Sweating Your Assets

Asset-based lending is enjoying a rise in popularity as businesses look to release cash to grow.  

The most recent UK Finance figures show that, following the end of the government’s emergency funding measures to businesses, the uptake of asset-based lending (ABL) and invoice finance rose by 11 per cent in Q3 2021, and by a further five per cent in the final quarter of 2021. Clearly asset-based lending is now an established part of the funding mix for an increasing number of businesses. But what is it, and who can use it?  

In essence, ABL is about leveraging a selection of unencumbered assets within the company balance sheet to secure an injection of working capital or cash into the business.  

And typically that will effectively starts with the debtor book, which is the most liquid asset you can use. After that, you start to move out onto the balance sheet to less easy to leverage assets– including stock or plant and machinery. 

Typically ABL lenders will consider lending against the value of:  

  • Machinery 
  • Equipment 
  • Property 
  • Stock 
  • Vehicles (typically not with any HP attached) 
  • Some types of intellectual property 

However, borrower beware: As with all of these things, the value of these assets is not determined by their value to the business; rather it is related to how much you could get for them on the open market tomorrow. That means the lenders will value property higher than, say, a car or stock. 

The finance factor 

As for who should consider ABL, it’s ideal for businesses that are looking to release working capital to expand, restructure or re-finance. And it helps you to get an additional amount of cash that you wouldn’t otherwise be able to access.  

The way that lenders work is that they want security now, and it’s rare to find anything that’s unsecured. So given that, ABL is a great way to get working capital funding into the business using existing assets, rather than having to pledge additional assets like personal guarantees. 

So how does it work? Well, take this example: if you’re a business and you are owed £1 million by your customers, effectively you would raise those invoices – once the work has been completed which is really important with regard to this product or any services that have been delivered.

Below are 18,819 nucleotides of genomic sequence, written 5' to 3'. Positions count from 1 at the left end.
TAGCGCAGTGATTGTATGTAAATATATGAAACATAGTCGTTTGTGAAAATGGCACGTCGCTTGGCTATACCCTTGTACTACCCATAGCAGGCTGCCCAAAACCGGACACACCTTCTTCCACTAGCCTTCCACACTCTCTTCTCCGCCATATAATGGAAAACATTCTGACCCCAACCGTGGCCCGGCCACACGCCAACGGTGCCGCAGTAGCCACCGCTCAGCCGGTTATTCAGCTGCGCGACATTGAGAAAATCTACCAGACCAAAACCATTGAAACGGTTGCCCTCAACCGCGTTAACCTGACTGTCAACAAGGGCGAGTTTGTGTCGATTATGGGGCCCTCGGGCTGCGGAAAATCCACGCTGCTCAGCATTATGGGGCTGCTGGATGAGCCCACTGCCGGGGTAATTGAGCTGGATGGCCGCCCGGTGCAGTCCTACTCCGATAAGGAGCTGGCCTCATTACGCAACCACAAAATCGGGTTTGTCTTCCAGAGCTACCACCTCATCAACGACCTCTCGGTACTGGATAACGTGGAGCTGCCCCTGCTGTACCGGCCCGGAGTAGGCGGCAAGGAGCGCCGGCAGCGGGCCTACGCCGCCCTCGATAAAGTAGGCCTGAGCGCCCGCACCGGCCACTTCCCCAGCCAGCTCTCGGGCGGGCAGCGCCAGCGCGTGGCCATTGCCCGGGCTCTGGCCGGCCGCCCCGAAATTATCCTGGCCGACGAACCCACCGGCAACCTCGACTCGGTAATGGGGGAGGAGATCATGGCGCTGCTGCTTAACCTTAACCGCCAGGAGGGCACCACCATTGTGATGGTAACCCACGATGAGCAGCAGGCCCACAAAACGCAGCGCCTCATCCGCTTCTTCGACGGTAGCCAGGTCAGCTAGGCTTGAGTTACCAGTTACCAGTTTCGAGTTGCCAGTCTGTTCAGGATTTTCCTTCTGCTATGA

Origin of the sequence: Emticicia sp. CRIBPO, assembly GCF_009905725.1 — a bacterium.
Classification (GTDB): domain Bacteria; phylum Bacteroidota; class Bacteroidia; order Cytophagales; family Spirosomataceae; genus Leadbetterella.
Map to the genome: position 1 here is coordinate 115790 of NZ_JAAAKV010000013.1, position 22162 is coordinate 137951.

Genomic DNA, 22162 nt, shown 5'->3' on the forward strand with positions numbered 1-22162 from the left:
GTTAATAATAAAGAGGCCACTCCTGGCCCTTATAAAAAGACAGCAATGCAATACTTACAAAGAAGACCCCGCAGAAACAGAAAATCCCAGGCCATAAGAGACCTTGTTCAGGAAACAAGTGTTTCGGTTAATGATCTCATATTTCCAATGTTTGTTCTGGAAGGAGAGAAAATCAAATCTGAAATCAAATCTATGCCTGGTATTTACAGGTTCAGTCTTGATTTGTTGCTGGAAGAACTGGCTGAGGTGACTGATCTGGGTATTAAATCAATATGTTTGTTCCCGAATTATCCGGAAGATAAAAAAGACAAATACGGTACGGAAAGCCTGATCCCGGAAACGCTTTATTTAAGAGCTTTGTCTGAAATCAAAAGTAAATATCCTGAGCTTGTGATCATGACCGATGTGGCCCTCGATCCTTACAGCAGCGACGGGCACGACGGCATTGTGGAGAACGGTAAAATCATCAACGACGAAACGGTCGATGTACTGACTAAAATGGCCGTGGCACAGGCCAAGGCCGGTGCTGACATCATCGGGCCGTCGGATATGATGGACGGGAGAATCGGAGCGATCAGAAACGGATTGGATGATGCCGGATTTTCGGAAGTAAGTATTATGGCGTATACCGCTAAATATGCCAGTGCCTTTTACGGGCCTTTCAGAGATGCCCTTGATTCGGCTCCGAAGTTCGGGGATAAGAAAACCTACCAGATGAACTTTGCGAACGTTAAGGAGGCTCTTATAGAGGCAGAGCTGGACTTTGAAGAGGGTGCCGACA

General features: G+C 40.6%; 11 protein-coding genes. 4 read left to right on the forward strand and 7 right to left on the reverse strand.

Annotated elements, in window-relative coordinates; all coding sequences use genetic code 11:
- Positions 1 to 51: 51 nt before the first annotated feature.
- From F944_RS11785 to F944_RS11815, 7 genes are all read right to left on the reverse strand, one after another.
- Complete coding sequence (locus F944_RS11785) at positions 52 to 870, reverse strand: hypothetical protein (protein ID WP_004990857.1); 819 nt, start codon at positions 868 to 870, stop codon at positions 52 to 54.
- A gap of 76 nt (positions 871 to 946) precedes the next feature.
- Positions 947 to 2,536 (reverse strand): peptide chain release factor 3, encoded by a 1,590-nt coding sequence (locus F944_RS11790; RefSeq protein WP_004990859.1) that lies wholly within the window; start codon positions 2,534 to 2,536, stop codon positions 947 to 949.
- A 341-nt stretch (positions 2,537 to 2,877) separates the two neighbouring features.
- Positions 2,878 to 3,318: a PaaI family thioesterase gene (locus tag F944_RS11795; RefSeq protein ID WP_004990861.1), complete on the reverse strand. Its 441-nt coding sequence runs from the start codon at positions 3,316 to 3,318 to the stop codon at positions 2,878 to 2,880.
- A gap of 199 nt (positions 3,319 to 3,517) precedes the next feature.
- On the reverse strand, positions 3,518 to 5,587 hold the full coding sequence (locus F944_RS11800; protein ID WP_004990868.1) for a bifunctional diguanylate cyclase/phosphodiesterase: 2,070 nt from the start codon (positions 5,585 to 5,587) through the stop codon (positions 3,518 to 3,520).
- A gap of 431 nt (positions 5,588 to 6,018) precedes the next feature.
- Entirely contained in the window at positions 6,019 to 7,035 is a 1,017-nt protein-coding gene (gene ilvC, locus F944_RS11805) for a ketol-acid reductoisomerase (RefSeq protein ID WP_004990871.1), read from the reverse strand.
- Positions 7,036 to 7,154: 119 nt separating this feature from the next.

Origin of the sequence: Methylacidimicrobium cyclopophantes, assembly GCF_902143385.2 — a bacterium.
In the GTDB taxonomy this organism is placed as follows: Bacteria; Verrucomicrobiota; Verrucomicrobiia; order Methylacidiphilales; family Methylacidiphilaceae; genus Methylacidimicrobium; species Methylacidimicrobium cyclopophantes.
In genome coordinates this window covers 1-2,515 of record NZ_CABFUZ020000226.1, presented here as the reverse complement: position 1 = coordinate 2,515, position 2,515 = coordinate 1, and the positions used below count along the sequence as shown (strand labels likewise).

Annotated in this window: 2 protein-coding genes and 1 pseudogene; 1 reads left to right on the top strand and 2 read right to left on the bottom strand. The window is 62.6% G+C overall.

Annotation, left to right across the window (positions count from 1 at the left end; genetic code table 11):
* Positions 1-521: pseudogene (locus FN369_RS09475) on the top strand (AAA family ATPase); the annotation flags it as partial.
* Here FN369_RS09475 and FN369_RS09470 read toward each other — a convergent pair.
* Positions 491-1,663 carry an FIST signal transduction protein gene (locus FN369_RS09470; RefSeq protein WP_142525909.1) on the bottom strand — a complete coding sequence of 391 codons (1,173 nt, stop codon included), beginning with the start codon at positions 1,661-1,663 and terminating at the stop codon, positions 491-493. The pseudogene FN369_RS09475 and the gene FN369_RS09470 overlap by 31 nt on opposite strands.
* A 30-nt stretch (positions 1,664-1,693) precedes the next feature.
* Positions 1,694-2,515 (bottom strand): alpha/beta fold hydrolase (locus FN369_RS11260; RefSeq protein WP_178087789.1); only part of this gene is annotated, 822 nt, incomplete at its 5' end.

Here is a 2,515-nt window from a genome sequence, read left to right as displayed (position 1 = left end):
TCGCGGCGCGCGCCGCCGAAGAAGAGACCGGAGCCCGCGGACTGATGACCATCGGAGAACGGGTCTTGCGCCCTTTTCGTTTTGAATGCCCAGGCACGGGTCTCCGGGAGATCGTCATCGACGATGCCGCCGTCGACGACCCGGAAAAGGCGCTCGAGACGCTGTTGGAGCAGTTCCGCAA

Copies of those invoices will go to your customers in the usual way, but you would also send copies directly to the funder.  That funder would then buy through a debenture £1 million worth of invoices, and they would fix what is very much like an overdraft limit, typically could be at 80% so they would mark an overdraft limit or a re-limit of £800,000 which the client could borrow.   

Crucially, the company using the facility isn’t obliged to borrow anything: they could borrow anything from zero to the full £800k.  Once the customers settle the invoice, that cash then goes into a trust account, with any borrowing then repaid with the balance returning back to borrowers less any fees.   

But remember: it’s worth knowing the basics. Confusion sometimes arises because normally 80/85/90% of the value of the debtor book can be made available to the client immediately. The 20/15/10% remaining balance is not the costs of the finance however – it is made available to the client business once the debtors pay, less the finance provider’s charges. 

Understanding the financing options open to your business can make a big difference to your growth story.  We’re right here for all your needs, and you can contact us for help and support in a number of areas, from tax and payroll to accounting and banking.